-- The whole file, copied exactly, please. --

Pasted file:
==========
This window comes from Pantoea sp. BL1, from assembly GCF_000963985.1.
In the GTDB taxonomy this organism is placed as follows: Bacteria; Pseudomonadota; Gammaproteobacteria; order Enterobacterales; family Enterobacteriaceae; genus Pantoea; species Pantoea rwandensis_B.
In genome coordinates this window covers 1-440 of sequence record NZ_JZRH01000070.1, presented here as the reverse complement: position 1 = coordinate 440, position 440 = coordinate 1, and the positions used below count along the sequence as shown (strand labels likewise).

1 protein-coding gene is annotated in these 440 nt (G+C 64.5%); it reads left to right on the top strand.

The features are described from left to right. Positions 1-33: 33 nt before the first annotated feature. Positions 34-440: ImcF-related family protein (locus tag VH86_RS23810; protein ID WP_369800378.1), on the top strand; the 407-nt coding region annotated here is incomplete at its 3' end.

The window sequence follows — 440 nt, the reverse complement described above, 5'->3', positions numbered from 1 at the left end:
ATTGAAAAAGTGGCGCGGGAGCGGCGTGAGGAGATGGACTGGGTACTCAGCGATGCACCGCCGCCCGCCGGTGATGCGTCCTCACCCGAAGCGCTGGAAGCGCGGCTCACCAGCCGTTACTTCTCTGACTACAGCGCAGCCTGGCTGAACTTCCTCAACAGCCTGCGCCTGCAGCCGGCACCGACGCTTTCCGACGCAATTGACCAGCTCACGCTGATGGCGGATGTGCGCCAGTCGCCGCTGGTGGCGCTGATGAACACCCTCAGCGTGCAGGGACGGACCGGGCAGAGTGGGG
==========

This window comes from Pantoea sp. BL1, from assembly GCF_000963985.1.
In the GTDB taxonomy this organism is placed as follows: Bacteria; Pseudomonadota; Gammaproteobacteria; order Enterobacterales; family Enterobacteriaceae; genus Pantoea; species Pantoea rwandensis_B.
In genome coordinates this window covers 1-440 of sequence record NZ_JZRH01000070.1, presented here as the reverse complement: position 1 = coordinate 440, position 440 = coordinate 1, and the positions used below count along the sequence as shown (strand labels likewise).

1 protein-coding gene is annotated in these 440 nt (G+C 64.5%); it reads left to right on the top strand.

The features are described from left to right. Positions 1-33: 33 nt before the first annotated feature. Positions 34-440: ImcF-related family protein (locus tag VH86_RS23810; protein ID WP_369800378.1), on the top strand; the 407-nt coding region annotated here is incomplete at its 3' end.

The window sequence follows — 440 nt, the reverse complement described above, 5'->3', positions numbered from 1 at the left end:
ATTGAAAAAGTGGCGCGGGAGCGGCGTGAGGAGATGGACTGGGTACTCAGCGATGCACCGCCGCCCGCCGGTGATGCGTCCTCACCCGAAGCGCTGGAAGCGCGGCTCACCAGCCGTTACTTCTCTGACTACAGCGCAGCCTGGCTGAACTTCCTCAACAGCCTGCGCCTGCAGCCGGCACCGACGCTTTCCGACGCAATTGACCAGCTCACGCTGATGGCGGATGTGCGCCAGTCGCCGCTGGTGGCGCTGATGAACACCCTCAGCGTGCAGGGACGGACCGGGCAGAGTGGGG